Because the political contexts of such historical mass atrocities being compared vary significantly, these comparisons may come at the cost of our understanding of genocide in African states. Both African and European historical contexts within which these atrocities occurred may become de-territorialized and depoliticized.

In the meantime, local suppression of political questions of Igbo self-determination and justice in the war’s aftermath remain unaddressed.The Conversation

Chigbo Arthur Anyaduba, Assistant Professor, University of Winnipeg

This article is republished from The Conversation under a Creative Commons license. Read the original article.

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Introducing Children to Books


The link below is to an article that takes a look at how to introduce children to books and getting them into reading.

For more visit:
https://momlovesbest.com/reading-for-kids

Where to Donate Books


The link below is to an article that takes a look at where to donate those unwanted/no longer needed book. The article is more for the USA, however, there are some ideas that are relevant elsewhere as well.

For more visit:
https://www.epicreads.com/blog/where-to-donate-books/

Books: why the Internet hasn’t killed them off



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The thousand and one lives of the paper book.
Pixabay

Dominique Boullier, Sciences Po – USPC; Mariannig Le Béchec, Université Claude Bernard Lyon 1, and Maxime Crépel, Sciences Po – USPC

We stand amazed by the vitality of printed books, a more than 500-year-old technique, both on and offline. We have observed over the years all of the dialogue which books have created around themselves, through 150 interviews with readers, bookshops, publishers, bloggers, library assistants, 25 participant observations, 750 responses to an online questionnaire and 5,000 mapped sites in France and the francophone world. An impressive collective activity. So, yes, your book carries on living just by staying on your shelf because you talk about it, remember it, and refer to it in conversation. Even better still, you might have lent it to a friend so that she can read it, perhaps you have spent time with people who have spoken about it before buying it, or after having read it. You will have encountered official reviews, of course, and also blogs about it. The conversation goes on even when the book is no longer in circulation.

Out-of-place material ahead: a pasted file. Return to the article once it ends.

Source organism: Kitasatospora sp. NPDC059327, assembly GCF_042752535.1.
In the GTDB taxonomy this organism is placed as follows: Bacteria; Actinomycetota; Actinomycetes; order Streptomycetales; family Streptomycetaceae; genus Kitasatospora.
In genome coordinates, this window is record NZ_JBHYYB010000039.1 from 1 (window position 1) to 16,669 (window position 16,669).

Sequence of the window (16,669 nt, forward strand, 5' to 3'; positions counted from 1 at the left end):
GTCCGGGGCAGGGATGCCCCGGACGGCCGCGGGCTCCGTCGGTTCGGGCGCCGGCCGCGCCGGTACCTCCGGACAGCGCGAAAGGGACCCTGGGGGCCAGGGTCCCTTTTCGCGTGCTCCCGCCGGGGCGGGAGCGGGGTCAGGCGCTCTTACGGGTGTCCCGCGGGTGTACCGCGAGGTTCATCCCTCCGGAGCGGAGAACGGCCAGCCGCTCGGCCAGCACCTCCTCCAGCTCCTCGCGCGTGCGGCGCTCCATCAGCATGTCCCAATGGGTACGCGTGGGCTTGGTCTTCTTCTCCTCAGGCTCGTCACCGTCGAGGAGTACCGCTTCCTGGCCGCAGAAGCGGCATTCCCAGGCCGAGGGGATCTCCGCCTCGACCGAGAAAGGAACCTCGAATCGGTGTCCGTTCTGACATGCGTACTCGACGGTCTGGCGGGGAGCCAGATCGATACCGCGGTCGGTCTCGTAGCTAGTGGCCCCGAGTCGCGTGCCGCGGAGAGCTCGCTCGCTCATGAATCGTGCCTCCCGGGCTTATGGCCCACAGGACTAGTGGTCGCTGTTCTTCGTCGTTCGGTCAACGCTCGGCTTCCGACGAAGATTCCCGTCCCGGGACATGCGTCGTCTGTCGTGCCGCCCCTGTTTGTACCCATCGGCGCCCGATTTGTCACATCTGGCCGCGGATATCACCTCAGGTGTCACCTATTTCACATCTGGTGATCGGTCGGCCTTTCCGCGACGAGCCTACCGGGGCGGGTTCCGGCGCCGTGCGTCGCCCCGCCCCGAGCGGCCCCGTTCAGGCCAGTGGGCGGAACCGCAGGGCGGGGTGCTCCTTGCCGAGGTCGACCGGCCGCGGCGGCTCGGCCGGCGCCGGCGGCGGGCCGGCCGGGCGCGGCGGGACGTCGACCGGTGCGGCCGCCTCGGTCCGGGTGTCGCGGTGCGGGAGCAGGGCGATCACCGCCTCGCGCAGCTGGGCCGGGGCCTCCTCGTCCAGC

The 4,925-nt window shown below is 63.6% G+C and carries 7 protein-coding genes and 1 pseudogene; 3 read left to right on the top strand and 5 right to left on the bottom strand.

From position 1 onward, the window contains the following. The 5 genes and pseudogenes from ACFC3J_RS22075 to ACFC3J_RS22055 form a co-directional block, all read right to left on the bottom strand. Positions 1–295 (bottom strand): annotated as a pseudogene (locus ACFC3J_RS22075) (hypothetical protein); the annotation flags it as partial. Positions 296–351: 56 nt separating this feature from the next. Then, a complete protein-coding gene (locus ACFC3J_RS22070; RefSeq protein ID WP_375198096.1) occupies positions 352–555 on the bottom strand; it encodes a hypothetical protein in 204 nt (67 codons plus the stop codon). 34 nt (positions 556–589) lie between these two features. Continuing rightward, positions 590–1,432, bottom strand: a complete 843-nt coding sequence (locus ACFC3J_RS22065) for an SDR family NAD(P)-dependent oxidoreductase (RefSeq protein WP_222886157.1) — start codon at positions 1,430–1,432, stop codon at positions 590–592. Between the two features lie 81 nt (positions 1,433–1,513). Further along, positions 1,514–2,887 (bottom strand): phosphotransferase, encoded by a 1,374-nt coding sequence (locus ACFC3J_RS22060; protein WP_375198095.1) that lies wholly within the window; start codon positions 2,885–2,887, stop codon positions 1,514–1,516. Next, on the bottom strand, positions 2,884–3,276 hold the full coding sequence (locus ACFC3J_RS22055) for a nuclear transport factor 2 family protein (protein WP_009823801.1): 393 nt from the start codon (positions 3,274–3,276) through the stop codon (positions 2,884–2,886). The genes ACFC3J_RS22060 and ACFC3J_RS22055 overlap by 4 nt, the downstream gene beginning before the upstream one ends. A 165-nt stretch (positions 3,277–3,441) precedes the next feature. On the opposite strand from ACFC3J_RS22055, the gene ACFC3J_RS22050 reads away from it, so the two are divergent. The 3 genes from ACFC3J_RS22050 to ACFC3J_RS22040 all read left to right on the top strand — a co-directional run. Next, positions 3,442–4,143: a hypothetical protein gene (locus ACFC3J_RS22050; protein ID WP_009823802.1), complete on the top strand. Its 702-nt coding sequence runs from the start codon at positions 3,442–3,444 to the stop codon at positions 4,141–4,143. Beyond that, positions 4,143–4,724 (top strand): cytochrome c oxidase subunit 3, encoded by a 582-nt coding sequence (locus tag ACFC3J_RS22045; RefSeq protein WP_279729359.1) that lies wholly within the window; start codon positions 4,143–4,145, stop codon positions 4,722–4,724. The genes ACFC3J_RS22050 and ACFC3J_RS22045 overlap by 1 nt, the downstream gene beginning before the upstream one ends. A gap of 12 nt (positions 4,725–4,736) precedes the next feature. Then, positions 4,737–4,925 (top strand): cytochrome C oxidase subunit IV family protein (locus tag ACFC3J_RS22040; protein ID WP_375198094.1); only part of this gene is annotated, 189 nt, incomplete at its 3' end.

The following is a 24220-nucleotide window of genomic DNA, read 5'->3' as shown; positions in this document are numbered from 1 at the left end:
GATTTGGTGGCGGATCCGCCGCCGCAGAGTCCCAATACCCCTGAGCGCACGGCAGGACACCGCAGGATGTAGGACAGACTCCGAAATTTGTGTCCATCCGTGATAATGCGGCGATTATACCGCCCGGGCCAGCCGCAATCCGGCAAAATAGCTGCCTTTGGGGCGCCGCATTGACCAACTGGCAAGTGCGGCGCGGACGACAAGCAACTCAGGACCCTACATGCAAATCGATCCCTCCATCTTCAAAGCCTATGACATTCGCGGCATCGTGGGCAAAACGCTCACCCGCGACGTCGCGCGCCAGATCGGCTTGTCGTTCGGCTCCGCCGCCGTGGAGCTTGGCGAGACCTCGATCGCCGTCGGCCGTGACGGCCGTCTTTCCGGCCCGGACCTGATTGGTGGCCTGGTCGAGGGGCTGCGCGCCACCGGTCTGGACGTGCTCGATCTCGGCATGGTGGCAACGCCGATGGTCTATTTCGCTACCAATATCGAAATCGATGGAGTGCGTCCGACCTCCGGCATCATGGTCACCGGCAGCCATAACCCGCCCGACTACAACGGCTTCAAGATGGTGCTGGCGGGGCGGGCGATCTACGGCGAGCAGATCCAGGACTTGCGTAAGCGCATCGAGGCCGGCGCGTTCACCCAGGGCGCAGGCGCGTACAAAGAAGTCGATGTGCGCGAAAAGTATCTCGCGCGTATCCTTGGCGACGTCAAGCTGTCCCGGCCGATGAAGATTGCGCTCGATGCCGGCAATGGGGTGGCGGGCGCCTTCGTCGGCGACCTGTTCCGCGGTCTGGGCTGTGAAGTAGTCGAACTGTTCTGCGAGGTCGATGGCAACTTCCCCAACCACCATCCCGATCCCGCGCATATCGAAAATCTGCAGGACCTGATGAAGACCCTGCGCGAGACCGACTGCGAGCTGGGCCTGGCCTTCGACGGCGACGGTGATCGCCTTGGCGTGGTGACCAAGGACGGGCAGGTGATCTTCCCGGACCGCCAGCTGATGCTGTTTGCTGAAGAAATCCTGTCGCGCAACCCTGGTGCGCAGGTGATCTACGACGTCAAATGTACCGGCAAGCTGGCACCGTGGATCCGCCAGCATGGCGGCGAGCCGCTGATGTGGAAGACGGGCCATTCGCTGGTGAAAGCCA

Paper books circulate better than their digital versions

What first struck us was the very active circulation of books in print, compared with digital versions which do not spread so well. Once a book has been sold either in a bookshop or through an online platform, it has multiple lives. It can be loaned, given as a present, but also sold on second-hand, online or in specialist shops. And it can go full circle and be resold, such journeys made in a book’s life are rarely taken into account by the overall evaluation of the publication.

The application Bookcrossing allows you to follow books that we “abandon” or “set free” by chance in public places so that strangers take possession of and, then, you hope, get in touch to keep track of the book’s journey. Elsewhere, the book will be left in an open-access “book box” which have popped up across France and other countries. Some websites have become experts in selling second-hand books like Recyclivre, which uses Amazon to gain visibility.

Yard sales, antiques fairs, book markets give a new lease of life to countless books which remained forgotten because they were a quick one-time read. The book as a material object, regardless of its age, retains an unequalled sensorial pleasure, and brings with it special memories, bygone times, a sacred piece of craftsmanship with its fragile bindings, or, the nostalgia offered by children’s books or fairy tales.

Whole professions are dedicated to the web, and increasingly so, since it first came into existence. This has turned the second life of books and the recycling of them into a money-making machine for online retailers, and as a result books are kept alive. Some people have become eBay sellers, experts only thanks to the books they sell on this platform. Sometimes even, these books’ lives are extended by charity shops, such as Oxfam. At some stage however, there is only the paper left to give a book its value, once it has been battered and recycled.

One would have thought that faced with the weight, volume, and physical space occupied by books in print, that the digital book ought to have wiped the floor with its print counterpart. This has been the case with online music, for example, which practically handed a death sentence to the CD, or for films on demand which have greatly shrunk the DVD market. However, for books, this simply has not happened. In the United States like in France, the market for online books never surpasses the 20% mark of the sales revenues of books in print. And that is without including the sales revenue of the second-hand book market as we previously mentioned. The digital book seldom goes anywhere once purchased, due to controls imposed on the files by digital-rights management (DRM) and the incompatibility of their formats on other digital devices (Kindle and others).

Paper pleasures

Our interviews revealed the pleasure of giving books as presents, but also of lending them. The exchange of the physical item with its cover, size and unique smell bring much more satisfaction than if a well-meaning friend offers you digital book files on a USB stick containing… a thousand files already downloaded! Indeed, the latter will seldom ever be considered a present but rather a simple file transfer, equivalent to what we do several times a day at work. This also gives rights holders reasons to thus decry “not paying is theft”, in this case the gift of files would also become theft.